Dementia and the loss of a spouse are sad and challenging enough on their own, but when they coincide, the result can be truly heartbreaking. For many adult children, deciding whether to inform a cognitively impaired parent that their spouse has died is a serious and often recurring struggle. For someone who has not experienced such a dilemma, this would appear to be a no-brainer. However, as with many dementia-related quandaries, the question and answer are far more complex for those facing this reality.
There is no one-size-fits-all solution to this painful situation. In all my years of caring for seniors and interacting with other caregivers, I’ve learned a great deal from my experiences and others’ caregiving journeys. Keep in mind that the “right” approach depends on a few different factors and will often vary from day to day.
My Experience with Dementia and Loss
My struggle with this dilemma began when my father started receiving hospice care. At this point in my caregiving journey, Mom and Dad shared a room in a nursing home. For many years, they had lived in their own private rooms on the same floor, but the end was near for both of them. We felt they needed to be together, and their money was nearly gone from the expense of two nursing home rooms.
At first, I did not want Mom to know that Dad was going on hospice care since I knew she’d immediately think “death.” This correlation is what most people focus on, even though hospice services are a blessing for ailing loved ones. I knew this news would be traumatic for Mom, who was suffering from a great deal of physical pain and the effects of dementia. I wanted to spare her from even more anguish.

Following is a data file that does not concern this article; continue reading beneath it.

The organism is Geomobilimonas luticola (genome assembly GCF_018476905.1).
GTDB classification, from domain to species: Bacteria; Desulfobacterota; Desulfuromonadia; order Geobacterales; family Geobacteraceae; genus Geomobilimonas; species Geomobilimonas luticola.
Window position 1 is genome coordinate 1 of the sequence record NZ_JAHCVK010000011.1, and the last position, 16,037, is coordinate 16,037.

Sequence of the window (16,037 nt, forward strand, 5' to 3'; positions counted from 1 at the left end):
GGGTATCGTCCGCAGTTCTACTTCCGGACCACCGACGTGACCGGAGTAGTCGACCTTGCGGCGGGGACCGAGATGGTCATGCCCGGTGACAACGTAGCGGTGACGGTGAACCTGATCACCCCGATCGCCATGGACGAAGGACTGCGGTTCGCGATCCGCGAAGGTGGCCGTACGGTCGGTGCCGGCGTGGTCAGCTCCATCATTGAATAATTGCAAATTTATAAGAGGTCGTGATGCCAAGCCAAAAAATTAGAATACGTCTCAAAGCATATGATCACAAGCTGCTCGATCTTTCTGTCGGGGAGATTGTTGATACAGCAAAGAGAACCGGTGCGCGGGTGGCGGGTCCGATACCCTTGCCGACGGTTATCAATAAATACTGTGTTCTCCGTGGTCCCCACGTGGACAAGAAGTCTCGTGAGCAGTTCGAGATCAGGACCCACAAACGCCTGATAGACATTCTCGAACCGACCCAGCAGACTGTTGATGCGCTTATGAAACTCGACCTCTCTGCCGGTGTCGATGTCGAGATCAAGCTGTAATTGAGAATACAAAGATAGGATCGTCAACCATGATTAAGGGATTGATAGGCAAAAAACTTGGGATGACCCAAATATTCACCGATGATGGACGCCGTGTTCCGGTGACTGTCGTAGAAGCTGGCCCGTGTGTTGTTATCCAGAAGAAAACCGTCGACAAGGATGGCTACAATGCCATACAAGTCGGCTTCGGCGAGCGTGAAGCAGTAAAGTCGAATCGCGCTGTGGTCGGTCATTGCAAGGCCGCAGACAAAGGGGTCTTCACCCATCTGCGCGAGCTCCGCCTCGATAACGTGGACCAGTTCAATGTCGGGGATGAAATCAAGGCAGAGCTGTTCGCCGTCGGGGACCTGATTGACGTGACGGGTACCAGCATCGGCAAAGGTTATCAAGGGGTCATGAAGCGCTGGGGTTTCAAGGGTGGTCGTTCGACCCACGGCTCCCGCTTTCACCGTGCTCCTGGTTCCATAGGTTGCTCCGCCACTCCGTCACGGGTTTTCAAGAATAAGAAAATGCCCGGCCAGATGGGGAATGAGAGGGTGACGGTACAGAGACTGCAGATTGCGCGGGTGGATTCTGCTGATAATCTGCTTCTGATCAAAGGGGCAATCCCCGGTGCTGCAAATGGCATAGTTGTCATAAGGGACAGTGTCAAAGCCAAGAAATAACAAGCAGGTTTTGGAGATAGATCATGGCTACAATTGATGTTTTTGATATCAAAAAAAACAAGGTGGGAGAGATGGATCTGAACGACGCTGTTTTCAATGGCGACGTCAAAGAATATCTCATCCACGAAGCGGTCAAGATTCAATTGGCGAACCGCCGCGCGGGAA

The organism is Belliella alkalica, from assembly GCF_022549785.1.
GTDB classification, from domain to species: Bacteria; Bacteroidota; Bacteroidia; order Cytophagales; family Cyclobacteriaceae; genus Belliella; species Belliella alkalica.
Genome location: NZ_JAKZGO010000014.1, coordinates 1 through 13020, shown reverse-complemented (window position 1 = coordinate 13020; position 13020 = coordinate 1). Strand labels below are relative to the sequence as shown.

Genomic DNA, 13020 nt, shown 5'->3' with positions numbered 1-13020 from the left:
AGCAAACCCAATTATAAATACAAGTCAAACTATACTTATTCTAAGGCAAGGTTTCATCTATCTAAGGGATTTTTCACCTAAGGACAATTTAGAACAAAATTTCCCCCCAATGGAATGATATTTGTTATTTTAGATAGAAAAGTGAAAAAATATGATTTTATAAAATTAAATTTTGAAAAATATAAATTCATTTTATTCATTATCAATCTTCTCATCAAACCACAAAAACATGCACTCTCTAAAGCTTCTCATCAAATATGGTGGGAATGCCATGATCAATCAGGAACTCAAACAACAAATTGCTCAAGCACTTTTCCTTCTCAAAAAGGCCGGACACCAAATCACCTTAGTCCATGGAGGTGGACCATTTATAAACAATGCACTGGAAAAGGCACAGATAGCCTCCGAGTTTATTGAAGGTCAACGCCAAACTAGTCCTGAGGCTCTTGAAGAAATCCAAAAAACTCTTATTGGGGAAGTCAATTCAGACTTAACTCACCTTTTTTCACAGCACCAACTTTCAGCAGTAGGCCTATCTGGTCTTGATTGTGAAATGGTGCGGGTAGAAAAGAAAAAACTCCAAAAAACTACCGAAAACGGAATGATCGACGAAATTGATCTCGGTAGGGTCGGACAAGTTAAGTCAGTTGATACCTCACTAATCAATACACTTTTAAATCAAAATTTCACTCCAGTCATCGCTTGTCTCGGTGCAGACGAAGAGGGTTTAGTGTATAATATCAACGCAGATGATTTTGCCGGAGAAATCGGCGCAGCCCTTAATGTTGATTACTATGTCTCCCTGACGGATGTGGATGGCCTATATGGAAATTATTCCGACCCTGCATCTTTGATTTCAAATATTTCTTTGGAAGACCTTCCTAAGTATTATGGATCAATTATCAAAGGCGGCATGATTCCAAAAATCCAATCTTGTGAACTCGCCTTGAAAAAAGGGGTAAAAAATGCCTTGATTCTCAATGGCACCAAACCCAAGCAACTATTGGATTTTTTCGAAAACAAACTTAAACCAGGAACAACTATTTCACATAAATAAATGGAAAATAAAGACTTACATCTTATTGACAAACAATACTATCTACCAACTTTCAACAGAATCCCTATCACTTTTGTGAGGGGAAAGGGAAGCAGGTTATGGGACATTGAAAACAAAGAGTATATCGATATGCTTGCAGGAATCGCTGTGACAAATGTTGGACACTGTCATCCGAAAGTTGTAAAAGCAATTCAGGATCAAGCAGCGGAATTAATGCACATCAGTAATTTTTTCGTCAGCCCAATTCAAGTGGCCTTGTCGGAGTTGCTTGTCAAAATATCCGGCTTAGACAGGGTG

The hospice people kindly, but firmly, rejected my plan. Their chaplain handled informing Mom, and she was included in the care they offered. Of course, they were right to do so. It was painful for everyone involved, but these wonderful people walked us through every step. I continued to talk Mom through it daily, as she kept forgetting that Dad was on hospice. Eventually, though, it did not matter. She just couldn’t retain the information. Fortunately, she didn’t dwell on the connotation with death, and she loved the extra attention she and Dad received from the hospice team.
Upon Dad’s passing, the question was, how do we handle Mom? Obviously, she had to know he died. It was only fair, and there was no avoiding it. I cleaned out his side of their room the following day, and Mom got a roommate. Yet, every day she had to be told that Dad had died. In her mind, he was back in his private room where he had lived for so many years.
It was excruciating to have to tell her on a daily basis that her husband was dead. She experienced the shock over and over. Eventually, she began asking me, “Is he really gone?” I would confirm the news and she would just shake her head and say, “I can’t believe it.” She passed away five months after Dad.
Should a Caregiver Tell Their Parent the Truth?